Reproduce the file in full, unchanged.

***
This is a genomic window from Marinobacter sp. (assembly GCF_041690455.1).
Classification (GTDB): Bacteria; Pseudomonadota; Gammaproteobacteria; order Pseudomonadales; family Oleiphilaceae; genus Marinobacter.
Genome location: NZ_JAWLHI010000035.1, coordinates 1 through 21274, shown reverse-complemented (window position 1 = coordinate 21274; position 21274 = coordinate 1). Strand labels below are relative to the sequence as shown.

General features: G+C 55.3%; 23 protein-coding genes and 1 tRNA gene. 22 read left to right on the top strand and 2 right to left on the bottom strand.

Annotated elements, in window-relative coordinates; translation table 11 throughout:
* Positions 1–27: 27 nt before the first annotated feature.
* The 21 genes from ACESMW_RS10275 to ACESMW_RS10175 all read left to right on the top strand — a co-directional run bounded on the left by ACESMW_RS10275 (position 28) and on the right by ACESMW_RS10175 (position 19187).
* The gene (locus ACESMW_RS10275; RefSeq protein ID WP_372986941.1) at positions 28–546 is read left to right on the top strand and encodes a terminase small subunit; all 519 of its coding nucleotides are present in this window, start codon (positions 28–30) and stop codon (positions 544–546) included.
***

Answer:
This is a genomic window from Marinobacter sp. (assembly GCF_041690455.1).
Classification (GTDB): Bacteria; Pseudomonadota; Gammaproteobacteria; order Pseudomonadales; family Oleiphilaceae; genus Marinobacter.
Genome location: NZ_JAWLHI010000035.1, coordinates 1 through 21274, shown reverse-complemented (window position 1 = coordinate 21274; position 21274 = coordinate 1). Strand labels below are relative to the sequence as shown.

General features: G+C 55.3%; 23 protein-coding genes and 1 tRNA gene. 22 read left to right on the top strand and 2 right to left on the bottom strand.

Annotated elements, in window-relative coordinates; translation table 11 throughout:
* Positions 1–27: 27 nt before the first annotated feature.
* The 21 genes from ACESMW_RS10275 to ACESMW_RS10175 all read left to right on the top strand — a co-directional run bounded on the left by ACESMW_RS10275 (position 28) and on the right by ACESMW_RS10175 (position 19187).
* The gene (locus ACESMW_RS10275; RefSeq protein ID WP_372986941.1) at positions 28–546 is read left to right on the top strand and encodes a terminase small subunit; all 519 of its coding nucleotides are present in this window, start codon (positions 28–30) and stop codon (positions 544–546) included.